You also need to be aware of truly rare words - words like "discombobulate" or "pulchritude" or "sesquipedalian" - words that most of your readers will not know without looking them up or gleaning their meaning from context. I think very few readers of this site needed to lookup  "desolation", "exalted", "courteous" or "transcendent." They may or may not be part of their speaking vocabulary, but they're very likely part of their reading vocabulary.  On the other hand, I suspect most readers would need to lookup at least one of the example words I used. Used too frequently, they can make it difficult or impossible to ascertain your meaning. Used sparingly, however, particularly in ways where the meaning can be ascertained without having to pause and actually look up the word, they can elevate your writing.  Gene Wolfe uses this to great effect.

That being said, there are pitfalls and negatives with using an expanded vocabulary, particularly if it is not done well or correctly. You should rarely use a thesaurus as a writer. (There are some who will undoubtedly disagree with that, and that's fine. You're entitled to your own opinion. This response is mine.) If a word is not part of your writing vocabulary, it is very easy to use it slightly incorrectly. Mark Twain said "The difference between the almost right word and the right word is really a large matter—it's the difference between the lightning bug and the lightning.” You do not want "almost right" words in your writing. They will destroy your credibility with your reader.

Even if you use a word correctly, large words can come across as wordy and pompous. They can make you sound like you're trying to impress the reader, and the effect of that is precisely the opposite. There's a study from Princeton entitled "Consequences of Erudite Vernacular Utilized Irrespective of Necessity: Problems with Using Long Words Needlessly."  If your writing sounds like the first half of that sentence, you have issues.  (If you're interested, the paper is freely available online and goes into this subject much deeper than I can here.)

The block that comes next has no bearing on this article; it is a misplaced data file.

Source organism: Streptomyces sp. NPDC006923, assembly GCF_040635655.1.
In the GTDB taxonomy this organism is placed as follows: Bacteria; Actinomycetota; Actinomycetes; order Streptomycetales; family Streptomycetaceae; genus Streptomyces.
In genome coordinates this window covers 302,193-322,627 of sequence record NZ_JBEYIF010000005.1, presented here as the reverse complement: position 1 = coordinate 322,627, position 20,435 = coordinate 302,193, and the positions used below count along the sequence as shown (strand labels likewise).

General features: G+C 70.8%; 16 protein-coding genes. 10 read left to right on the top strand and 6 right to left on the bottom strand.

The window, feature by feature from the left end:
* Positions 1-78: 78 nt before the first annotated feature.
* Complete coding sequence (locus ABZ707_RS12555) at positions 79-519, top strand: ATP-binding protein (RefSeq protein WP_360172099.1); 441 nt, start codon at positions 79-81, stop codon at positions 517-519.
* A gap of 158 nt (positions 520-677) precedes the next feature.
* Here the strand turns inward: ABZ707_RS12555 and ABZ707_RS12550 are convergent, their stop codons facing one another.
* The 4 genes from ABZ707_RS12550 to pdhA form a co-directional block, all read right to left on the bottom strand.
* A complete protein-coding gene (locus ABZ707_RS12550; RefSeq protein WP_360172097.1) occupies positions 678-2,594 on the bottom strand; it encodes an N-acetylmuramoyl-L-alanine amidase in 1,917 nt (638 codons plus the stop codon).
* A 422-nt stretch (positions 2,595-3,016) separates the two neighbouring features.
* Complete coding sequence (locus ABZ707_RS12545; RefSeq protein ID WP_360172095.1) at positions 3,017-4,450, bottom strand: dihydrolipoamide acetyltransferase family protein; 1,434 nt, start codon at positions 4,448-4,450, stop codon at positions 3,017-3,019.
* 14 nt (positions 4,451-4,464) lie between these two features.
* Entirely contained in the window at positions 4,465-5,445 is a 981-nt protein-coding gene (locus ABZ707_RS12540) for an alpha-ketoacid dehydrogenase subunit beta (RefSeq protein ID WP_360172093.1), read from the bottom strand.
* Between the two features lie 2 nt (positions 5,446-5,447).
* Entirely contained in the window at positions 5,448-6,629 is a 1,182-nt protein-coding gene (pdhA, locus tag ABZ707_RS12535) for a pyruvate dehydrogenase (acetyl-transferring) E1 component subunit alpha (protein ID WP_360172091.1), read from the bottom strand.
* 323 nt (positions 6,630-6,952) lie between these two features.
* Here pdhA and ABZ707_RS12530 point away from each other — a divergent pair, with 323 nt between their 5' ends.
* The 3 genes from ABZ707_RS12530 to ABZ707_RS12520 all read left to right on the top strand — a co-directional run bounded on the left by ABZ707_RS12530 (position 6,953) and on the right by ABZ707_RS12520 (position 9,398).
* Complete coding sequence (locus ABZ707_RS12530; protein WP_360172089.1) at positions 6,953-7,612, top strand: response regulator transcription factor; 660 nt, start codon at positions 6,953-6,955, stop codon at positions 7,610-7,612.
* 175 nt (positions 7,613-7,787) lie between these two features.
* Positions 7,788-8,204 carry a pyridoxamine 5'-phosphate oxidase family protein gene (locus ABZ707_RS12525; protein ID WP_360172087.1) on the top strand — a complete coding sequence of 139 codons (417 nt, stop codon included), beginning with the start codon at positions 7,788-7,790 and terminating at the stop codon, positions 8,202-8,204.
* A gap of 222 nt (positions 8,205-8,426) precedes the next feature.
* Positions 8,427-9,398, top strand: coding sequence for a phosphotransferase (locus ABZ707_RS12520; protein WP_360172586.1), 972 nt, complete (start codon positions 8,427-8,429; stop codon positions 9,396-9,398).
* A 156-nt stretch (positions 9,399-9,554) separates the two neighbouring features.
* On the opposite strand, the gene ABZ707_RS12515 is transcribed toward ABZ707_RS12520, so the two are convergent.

In summary, use language you're comfortable with and understand. Don't use big words for the sake of using big words, but don't hesitate to use a larger word if it more precisely fits your meaning. Use a vocabulary that is appropriate for the voice of the piece, and be aware of how that voice will affect your reader's perceptions of the story.

The final bit of advice I'd give is do not necessarily rely on your own ear, at least not until you have enough writing under your belt to be confident of your voice. Use writing groups or beta readers and specifically ask for feedback on your voice and your vocabulary. It may also help to read your works aloud to yourself. (Speaking from personal experience, it may be advisable to find an isolated location to put that plan into effect.)

Keep writing.

November 26, 2018, 05:35:08 PM
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Re: Fantastic lines from books
“The sky above the port was the color of television, tuned to a dead channel.” - Neuromancer

That's one of my favorite lines as well but its effectiveness is dying.  To grasp it, you need to know what a CRT television looked like when there was no signal coming in.  Modern flat panels don't have that appearance. To a constantly increasingly portion of the reading audience, that line is meaningless.

**Ninja'd by Skip.  Should have read the whole thread before responding.